Hi. Welcome to my art blog for Koala Courses. I'm a practising artist and an art educator. I blog about various aspects of my art practice, including teaching experiences, art techniques, learning journeys, drawing materials, and painting equipment. I hope you find the information in this blog fun and useful.
It's useful to have a long exposed pencil lead so you can use the tip for fine lines and the belly for shading. Always sharpen away for your body if you are using a knife. Charcoal pencils are generally more fragile than graphite, so you may wish to gently sharpen the tip with sandpaper in the final stages.
It was my turn to be a student, RA Teacher Studio's event
It was my turn to be a student. I had an excellent night of CPD training at the Royal Academy of Arts: a Teacher Studio's event. It was a practical workshop led by practising artist Lucy Ribeiro. We explored:
Working from a professional life model
Mark-making, perspective and composition
Experimenting with line, form, tone and texture
Exploring ways of seeing and depicting the human figure
It was an very enjoyable way to refresh my teaching practice. I look forward to the next opportunity.
Are you are an avid reader of art books, Art Book Club
I recently started a new book club for people who love to read art books on Facebook. I set it up because reading is a solitary activity but when a book has moved or stimulated you it's natural to want to discuss it with someone else. I hope this reading group gives you that opportunity. New members are most welcome.
In Tokyo, I had the opportunity the learn the ancient art of Japanese woodblock printing, known as Mokuhanga (Moku = wood, hanga = printmaking). It was my first experience printing with 'non-tacky, thin' paints (think watercolours, gouache and Sumi ink). I was enchanted by the flexibility of the technique, how I could layer colours without the 'thick' buildup of paints, which I usually associate with oil-based or gel-like water-based printing paints. But what impressed me was the speed of the printing process, as the print was almost 'touch dry' after each layer of colour was added.
For the past few weeks now, I've been tutoring (20/02/19) a series of "Drawing and Painting for beginners" workshops at North Hertfordshire College (NHC), Hitchin (emp. Protocol ;PTS).These workshops form part of NHC's adult education course programme and are not assessed. We have just over 15 students enrolled in our class and I am teaching them to employ art techniques related to line, shape, form, composition, negative space, chiaroscuro, mark making, colour theory and perspective drawing.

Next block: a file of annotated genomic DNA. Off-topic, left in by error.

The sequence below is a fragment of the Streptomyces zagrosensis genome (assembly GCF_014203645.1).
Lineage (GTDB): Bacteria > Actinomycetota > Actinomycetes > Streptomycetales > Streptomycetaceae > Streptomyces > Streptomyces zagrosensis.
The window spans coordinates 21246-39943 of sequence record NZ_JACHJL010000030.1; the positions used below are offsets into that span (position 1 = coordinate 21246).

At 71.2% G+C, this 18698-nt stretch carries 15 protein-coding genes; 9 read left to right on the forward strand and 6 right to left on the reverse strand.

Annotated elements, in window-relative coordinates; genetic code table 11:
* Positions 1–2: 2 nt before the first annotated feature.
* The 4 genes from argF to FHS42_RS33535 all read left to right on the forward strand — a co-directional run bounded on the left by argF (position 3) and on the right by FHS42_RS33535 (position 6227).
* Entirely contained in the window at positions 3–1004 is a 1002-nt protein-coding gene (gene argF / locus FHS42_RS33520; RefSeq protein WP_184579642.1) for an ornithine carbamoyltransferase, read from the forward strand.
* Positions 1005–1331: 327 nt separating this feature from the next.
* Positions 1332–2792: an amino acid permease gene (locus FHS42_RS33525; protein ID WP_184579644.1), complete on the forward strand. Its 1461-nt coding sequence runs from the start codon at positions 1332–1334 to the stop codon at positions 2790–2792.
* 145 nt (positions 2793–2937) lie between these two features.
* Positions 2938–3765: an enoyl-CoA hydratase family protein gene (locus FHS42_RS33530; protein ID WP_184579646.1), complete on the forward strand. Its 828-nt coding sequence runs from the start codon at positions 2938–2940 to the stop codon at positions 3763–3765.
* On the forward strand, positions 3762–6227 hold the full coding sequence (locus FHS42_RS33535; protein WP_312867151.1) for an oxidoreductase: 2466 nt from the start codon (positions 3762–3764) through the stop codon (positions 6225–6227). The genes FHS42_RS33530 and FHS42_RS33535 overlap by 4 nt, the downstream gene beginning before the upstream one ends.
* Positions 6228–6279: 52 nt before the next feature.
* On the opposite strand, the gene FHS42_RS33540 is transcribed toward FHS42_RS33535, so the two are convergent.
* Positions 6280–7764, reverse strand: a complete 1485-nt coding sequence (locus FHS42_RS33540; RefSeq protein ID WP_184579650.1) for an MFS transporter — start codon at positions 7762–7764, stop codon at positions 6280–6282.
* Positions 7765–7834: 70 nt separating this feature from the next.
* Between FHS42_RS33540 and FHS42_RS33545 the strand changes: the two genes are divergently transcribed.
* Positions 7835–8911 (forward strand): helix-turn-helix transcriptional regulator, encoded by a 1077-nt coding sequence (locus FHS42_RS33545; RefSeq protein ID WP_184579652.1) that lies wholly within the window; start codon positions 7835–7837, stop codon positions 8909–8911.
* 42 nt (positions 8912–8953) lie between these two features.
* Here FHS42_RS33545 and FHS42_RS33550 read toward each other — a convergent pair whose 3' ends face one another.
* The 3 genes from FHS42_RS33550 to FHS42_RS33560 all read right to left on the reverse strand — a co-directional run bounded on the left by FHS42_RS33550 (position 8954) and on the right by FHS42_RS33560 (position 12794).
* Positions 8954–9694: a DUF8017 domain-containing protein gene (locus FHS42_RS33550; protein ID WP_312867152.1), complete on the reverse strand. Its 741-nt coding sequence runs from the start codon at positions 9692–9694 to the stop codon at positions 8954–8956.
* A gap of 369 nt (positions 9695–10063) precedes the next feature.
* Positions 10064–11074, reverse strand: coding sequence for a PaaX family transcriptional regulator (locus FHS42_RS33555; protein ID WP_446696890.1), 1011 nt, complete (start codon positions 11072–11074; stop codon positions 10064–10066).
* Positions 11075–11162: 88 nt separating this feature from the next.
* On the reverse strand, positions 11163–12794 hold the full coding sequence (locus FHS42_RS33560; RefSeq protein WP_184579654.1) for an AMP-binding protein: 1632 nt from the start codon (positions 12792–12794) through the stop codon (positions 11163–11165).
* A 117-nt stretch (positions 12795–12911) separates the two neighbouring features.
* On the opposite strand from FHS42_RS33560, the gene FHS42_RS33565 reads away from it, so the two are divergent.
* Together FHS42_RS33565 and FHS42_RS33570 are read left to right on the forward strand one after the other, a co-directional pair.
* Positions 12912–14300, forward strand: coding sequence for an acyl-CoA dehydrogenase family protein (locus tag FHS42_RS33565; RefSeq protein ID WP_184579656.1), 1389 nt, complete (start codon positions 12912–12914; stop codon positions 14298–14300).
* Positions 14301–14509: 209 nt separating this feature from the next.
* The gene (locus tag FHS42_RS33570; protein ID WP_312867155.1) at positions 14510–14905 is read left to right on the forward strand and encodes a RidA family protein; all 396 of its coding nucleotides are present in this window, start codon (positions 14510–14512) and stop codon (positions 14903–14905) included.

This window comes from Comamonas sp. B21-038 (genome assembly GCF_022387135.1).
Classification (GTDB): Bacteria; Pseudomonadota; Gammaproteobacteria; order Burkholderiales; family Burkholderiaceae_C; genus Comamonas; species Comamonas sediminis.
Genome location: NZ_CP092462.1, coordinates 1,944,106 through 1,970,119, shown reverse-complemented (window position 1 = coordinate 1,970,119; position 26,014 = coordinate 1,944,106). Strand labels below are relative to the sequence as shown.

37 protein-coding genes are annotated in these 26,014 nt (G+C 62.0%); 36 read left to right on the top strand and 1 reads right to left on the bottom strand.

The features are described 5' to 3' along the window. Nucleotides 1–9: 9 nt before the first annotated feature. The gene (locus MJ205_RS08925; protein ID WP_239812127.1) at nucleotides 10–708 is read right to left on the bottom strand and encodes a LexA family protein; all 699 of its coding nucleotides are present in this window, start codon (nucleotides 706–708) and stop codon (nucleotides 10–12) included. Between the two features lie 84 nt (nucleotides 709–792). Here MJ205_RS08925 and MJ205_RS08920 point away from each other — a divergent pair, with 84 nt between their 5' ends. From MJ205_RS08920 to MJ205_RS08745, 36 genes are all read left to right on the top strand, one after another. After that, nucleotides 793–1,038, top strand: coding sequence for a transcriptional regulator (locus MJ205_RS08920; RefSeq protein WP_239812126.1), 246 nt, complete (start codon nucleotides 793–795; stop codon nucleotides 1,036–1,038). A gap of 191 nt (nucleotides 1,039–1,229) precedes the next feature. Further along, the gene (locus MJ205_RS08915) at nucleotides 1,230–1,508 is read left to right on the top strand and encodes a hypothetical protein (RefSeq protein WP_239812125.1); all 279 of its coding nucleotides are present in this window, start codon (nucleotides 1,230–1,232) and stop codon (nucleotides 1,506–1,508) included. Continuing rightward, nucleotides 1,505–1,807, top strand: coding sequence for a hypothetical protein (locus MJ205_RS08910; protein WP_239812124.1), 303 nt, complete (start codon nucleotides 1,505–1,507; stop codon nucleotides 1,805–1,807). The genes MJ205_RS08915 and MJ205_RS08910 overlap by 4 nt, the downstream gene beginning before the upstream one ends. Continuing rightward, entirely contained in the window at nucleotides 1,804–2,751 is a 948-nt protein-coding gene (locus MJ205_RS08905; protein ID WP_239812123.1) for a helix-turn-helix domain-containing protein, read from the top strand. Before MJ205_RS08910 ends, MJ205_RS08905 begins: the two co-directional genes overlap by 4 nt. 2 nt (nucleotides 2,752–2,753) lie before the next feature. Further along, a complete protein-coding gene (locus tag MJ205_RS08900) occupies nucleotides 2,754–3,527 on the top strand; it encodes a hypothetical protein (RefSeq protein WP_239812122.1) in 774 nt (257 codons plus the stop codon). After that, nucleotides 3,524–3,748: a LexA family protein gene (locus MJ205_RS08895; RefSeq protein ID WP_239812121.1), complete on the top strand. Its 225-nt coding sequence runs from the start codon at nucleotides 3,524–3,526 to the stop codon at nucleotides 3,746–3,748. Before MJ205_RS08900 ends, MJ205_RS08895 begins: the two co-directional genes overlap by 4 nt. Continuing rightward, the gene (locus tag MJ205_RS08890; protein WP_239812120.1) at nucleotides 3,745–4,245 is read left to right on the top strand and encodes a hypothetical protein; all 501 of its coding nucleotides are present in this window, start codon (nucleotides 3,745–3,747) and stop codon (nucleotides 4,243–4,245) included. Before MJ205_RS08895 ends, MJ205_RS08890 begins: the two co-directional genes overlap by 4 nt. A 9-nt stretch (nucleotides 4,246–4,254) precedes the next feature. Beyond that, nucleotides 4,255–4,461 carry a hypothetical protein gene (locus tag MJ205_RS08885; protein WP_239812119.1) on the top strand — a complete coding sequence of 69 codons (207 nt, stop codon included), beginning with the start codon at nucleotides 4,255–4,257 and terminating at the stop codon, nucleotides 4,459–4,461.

Article date: 20/02/2019
How do you deal with colour blindness as an artist?
Having colour vision deficiency (CVD) means that you see art with different eyes, it should not stop you from being an artist. You don’t have to avoid colour and paint in monochrome, some apps and glasses can help you identify a colour.
Unfortunately, relying on paint labels can often be misleading, for one thing, it’s hard to pin down colours with names like Begonia or Magenta. Secondly, colours tend to deteriorate with time and although you may have recently purchased it, who knows how long the paint tube has been sitting on the shelf.
Artists with CVD: Clifton Ernest Pugh, Charles Meryon
There is a Chinese proverb, "The best time to plant a tree is 20 years ago. The second best time is now". Part of my philosophy, as a teaching artist, is that is never too late to start learning.
The famous Japanese artist, Hokusai, apparently once said, "When I was 50 I had published a universe of designs, but all I have done before the age of 70 is not worth bothering with. At 75, I’ll have learned something of the pattern of nature, of animals, of plants, of trees, birds, fish and insects. When I am 80, you will see real progress. At 90, I shall have cut my way deeply into the mystery of life itself. At 100 I shall be a marvellous artist. At 110, everything I create — a dot, a line — will jump to life as never before."
What - Koala Courses runs painting, drawing and printing workshops periodically for young and mature adults. A list of upcoming workshops can be viewed here. Alternatively, one-to-one private tuition is available in a public space. So if no workshops are running, why not register your interest by subscribing to our mailing list here and you will be contacted with our next available programmes. Flexible arrangements are available, so contact Koala Courses today.
Where - Koala Courses provides services across Hertfordshire, inc. St Albans, Harpenden, Welwyn Garden City, Stevenage, Letchworth, Knebworth, Hertford and Hitchin.
About - Most workshops are generally small (8 or less). Private one-to-one tuition rates are £37.62 per hour* excluding the hire of a public venue (*rates valid until Dec 2021; venue hire rates typically range from £5 to £25 per hr). For example, hourly rates inclusive of venue hire start from £42.62 in Hitchin and Letchworth, dependent on availability. Please contact Koala Courses for more information on group rates.
Age range - 18 years onward, as long as you are willing and enthusiastic.
What makes us unique - Aside from being passionate about our art workshops, Koala Courses can offer STEAM (Science, Technology, Engineering, Arts and Mathematics) learning opportunities, specifically between the sciences and the arts. So even if you undertake a masterclass in colour theory, there might be a little scientific element to it. Koala Courses can also deliver innovative, project-based learning such asArts Awards (Bronze & Silver) to learners up to the age of 25 years, which are nationally recognised qualifications.